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Laughlin, H.P. (1954). King David's Anger. Psychoanal Q., 23:87-95.

(1954). Psychoanalytic Quarterly, 23:87-95

King David's Anger

Henry P. Laughlin, M.D.


King David's anger derives its name from the Biblical story of how David was led by a parable to perceive his own iniquity. The King David reaction is a complex psychological process which involves the unconscious employment of several mental mechanisms. These are primarily identification, projection, and rationalization. By their use, repressed self-condemnation and disapproval are transposed into feelings experienced subjectively as dislike for another person. The strength of these feelings may be poorly understood by the person concerned, who may explain them to himself or to others on the basis of ascribed attributes (projection) which then appear to be the basis for his condemnation and dislike, or even hatred.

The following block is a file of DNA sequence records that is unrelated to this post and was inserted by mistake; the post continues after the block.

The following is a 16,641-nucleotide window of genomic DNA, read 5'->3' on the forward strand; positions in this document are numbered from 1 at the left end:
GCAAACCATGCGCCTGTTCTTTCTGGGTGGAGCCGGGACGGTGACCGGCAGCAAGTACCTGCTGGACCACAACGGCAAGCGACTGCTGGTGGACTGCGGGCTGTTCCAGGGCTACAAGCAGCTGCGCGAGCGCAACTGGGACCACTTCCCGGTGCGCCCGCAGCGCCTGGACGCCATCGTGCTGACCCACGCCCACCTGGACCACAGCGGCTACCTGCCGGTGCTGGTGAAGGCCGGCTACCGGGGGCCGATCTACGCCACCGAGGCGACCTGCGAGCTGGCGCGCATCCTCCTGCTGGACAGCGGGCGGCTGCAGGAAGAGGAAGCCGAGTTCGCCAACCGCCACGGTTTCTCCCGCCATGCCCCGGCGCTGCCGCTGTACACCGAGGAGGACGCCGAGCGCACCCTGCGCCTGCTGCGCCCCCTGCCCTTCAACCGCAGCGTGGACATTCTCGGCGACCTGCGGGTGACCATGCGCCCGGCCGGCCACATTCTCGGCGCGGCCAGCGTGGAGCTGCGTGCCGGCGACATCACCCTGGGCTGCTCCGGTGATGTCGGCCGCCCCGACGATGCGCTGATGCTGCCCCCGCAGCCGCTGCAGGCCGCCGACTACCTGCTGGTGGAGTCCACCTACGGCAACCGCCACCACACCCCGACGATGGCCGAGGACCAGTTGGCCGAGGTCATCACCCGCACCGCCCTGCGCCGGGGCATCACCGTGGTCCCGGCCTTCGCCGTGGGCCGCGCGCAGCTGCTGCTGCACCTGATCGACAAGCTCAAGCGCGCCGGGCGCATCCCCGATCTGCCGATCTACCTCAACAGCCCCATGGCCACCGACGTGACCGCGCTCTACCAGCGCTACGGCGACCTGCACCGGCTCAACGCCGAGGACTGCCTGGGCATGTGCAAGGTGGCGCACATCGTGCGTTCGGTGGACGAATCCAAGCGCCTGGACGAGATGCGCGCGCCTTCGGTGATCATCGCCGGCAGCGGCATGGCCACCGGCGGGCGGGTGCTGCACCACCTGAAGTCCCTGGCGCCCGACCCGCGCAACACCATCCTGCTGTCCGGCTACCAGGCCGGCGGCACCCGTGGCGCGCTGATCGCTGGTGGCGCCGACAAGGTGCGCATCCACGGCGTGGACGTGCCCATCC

This pattern of reaction may also be the basis for certain otherwise unexplained positive feelings and attractions toward another person. In both, the process may be facilitated by unrecognized elements of physical resemblance, as well as by actual similarities in character and personality traits. The King David pattern of reaction is not very common in its more pronounced form, several clinical examples of which have been presented in illustration. Their recognition and interpretation can, however, be useful in psychoanalysis. This reaction can help explain a hypothesis offered as to the selectivity of direction of our interests in and toward other persons.

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